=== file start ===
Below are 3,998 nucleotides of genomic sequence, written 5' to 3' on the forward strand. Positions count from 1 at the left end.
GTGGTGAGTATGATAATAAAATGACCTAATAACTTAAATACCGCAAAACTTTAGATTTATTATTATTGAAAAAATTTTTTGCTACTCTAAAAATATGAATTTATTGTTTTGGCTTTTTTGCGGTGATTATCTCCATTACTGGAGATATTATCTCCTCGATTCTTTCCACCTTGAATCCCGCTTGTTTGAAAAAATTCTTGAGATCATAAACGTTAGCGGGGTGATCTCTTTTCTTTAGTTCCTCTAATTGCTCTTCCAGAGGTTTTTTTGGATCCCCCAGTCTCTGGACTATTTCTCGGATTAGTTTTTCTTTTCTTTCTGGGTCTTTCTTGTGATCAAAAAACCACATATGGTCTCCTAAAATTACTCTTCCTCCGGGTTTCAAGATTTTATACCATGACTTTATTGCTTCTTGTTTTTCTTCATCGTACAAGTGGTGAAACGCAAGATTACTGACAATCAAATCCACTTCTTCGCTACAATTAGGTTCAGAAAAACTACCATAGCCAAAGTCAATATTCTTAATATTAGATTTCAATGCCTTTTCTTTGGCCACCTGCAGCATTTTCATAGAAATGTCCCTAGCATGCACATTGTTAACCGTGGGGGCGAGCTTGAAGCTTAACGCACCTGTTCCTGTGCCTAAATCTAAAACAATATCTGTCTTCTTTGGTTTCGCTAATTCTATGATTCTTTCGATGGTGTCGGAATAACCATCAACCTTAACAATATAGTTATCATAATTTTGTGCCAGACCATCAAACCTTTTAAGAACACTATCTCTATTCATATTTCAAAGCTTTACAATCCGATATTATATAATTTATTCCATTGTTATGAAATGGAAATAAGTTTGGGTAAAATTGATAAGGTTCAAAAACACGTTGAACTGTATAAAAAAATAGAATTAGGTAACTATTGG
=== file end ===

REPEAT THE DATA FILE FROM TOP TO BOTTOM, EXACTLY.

Below are 3,998 nucleotides of genomic sequence, written 5' to 3' on the forward strand. Positions count from 1 at the left end.
GTGGTGAGTATGATAATAAAATGACCTAATAACTTAAATACCGCAAAACTTTAGATTTATTATTATTGAAAAAATTTTTTGCTACTCTAAAAATATGAATTTATTGTTTTGGCTTTTTTGCGGTGATTATCTCCATTACTGGAGATATTATCTCCTCGATTCTTTCCACCTTGAATCCCGCTTGTTTGAAAAAATTCTTGAGATCATAAACGTTAGCGGGGTGATCTCTTTTCTTTAGTTCCTCTAATTGCTCTTCCAGAGGTTTTTTTGGATCCCCCAGTCTCTGGACTATTTCTCGGATTAGTTTTTCTTTTCTTTCTGGGTCTTTCTTGTGATCAAAAAACCACATATGGTCTCCTAAAATTACTCTTCCTCCGGGTTTCAAGATTTTATACCATGACTTTATTGCTTCTTGTTTTTCTTCATCGTACAAGTGGTGAAACGCAAGATTACTGACAATCAAATCCACTTCTTCGCTACAATTAGGTTCAGAAAAACTACCATAGCCAAAGTCAATATTCTTAATATTAGATTTCAATGCCTTTTCTTTGGCCACCTGCAGCATTTTCATAGAAATGTCCCTAGCATGCACATTGTTAACCGTGGGGGCGAGCTTGAAGCTTAACGCACCTGTTCCTGTGCCTAAATCTAAAACAATATCTGTCTTCTTTGGTTTCGCTAATTCTATGATTCTTTCGATGGTGTCGGAATAACCATCAACCTTAACAATATAGTTATCATAATTTTGTGCCAGACCATCAAACCTTTTAAGAACACTATCTCTATTCATATTTCAAAGCTTTACAATCCGATATTATATAATTTATTCCATTGTTATGAAATGGAAATAAGTTTGGGTAAAATTGATAAGGTTCAAAAACACGTTGAACTGTATAAAAAAATAGAATTAGGTAACTATTGG